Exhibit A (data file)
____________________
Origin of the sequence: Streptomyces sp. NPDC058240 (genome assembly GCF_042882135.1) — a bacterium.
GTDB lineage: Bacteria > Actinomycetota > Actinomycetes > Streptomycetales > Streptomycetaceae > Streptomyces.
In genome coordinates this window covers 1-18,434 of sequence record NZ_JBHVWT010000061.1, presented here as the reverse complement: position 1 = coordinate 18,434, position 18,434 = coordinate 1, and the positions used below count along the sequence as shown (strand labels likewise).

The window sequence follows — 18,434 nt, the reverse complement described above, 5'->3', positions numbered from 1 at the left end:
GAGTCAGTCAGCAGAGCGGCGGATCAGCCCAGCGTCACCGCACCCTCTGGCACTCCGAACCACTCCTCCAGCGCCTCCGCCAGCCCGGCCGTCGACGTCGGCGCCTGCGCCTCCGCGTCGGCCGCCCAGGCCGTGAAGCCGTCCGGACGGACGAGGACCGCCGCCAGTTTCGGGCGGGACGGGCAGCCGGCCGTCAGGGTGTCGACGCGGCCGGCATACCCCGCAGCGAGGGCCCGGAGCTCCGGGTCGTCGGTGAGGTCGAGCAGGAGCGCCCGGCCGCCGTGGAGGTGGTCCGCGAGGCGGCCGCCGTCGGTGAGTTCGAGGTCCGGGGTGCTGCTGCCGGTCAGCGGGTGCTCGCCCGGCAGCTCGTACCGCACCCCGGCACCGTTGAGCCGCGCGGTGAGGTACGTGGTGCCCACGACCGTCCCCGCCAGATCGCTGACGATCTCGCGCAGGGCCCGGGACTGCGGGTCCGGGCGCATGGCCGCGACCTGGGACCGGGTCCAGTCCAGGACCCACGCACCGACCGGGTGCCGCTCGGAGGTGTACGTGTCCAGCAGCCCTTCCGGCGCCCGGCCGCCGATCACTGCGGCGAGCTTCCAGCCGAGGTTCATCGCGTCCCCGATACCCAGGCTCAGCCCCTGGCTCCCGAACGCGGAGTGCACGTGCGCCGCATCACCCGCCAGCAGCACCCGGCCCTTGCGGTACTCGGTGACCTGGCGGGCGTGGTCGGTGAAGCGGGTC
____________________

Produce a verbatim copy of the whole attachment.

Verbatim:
Origin of the sequence: Streptomyces sp. NPDC058240 (genome assembly GCF_042882135.1) — a bacterium.
GTDB lineage: Bacteria > Actinomycetota > Actinomycetes > Streptomycetales > Streptomycetaceae > Streptomyces.
In genome coordinates this window covers 1-18,434 of sequence record NZ_JBHVWT010000061.1, presented here as the reverse complement: position 1 = coordinate 18,434, position 18,434 = coordinate 1, and the positions used below count along the sequence as shown (strand labels likewise).

The window sequence follows — 18,434 nt, the reverse complement described above, 5'->3', positions numbered from 1 at the left end:
GAGTCAGTCAGCAGAGCGGCGGATCAGCCCAGCGTCACCGCACCCTCTGGCACTCCGAACCACTCCTCCAGCGCCTCCGCCAGCCCGGCCGTCGACGTCGGCGCCTGCGCCTCCGCGTCGGCCGCCCAGGCCGTGAAGCCGTCCGGACGGACGAGGACCGCCGCCAGTTTCGGGCGGGACGGGCAGCCGGCCGTCAGGGTGTCGACGCGGCCGGCATACCCCGCAGCGAGGGCCCGGAGCTCCGGGTCGTCGGTGAGGTCGAGCAGGAGCGCCCGGCCGCCGTGGAGGTGGTCCGCGAGGCGGCCGCCGTCGGTGAGTTCGAGGTCCGGGGTGCTGCTGCCGGTCAGCGGGTGCTCGCCCGGCAGCTCGTACCGCACCCCGGCACCGTTGAGCCGCGCGGTGAGGTACGTGGTGCCCACGACCGTCCCCGCCAGATCGCTGACGATCTCGCGCAGGGCCCGGGACTGCGGGTCCGGGCGCATGGCCGCGACCTGGGACCGGGTCCAGTCCAGGACCCACGCACCGACCGGGTGCCGCTCGGAGGTGTACGTGTCCAGCAGCCCTTCCGGCGCCCGGCCGCCGATCACTGCGGCGAGCTTCCAGCCGAGGTTCATCGCGTCCCCGATACCCAGGCTCAGCCCCTGGCTCCCGAACGCGGAGTGCACGTGCGCCGCATCACCCGCCAGCAGCACCCGGCCCTTGCGGTACTCGGTGACCTGGCGGGCGTGGTCGGTGAAGCGGGTC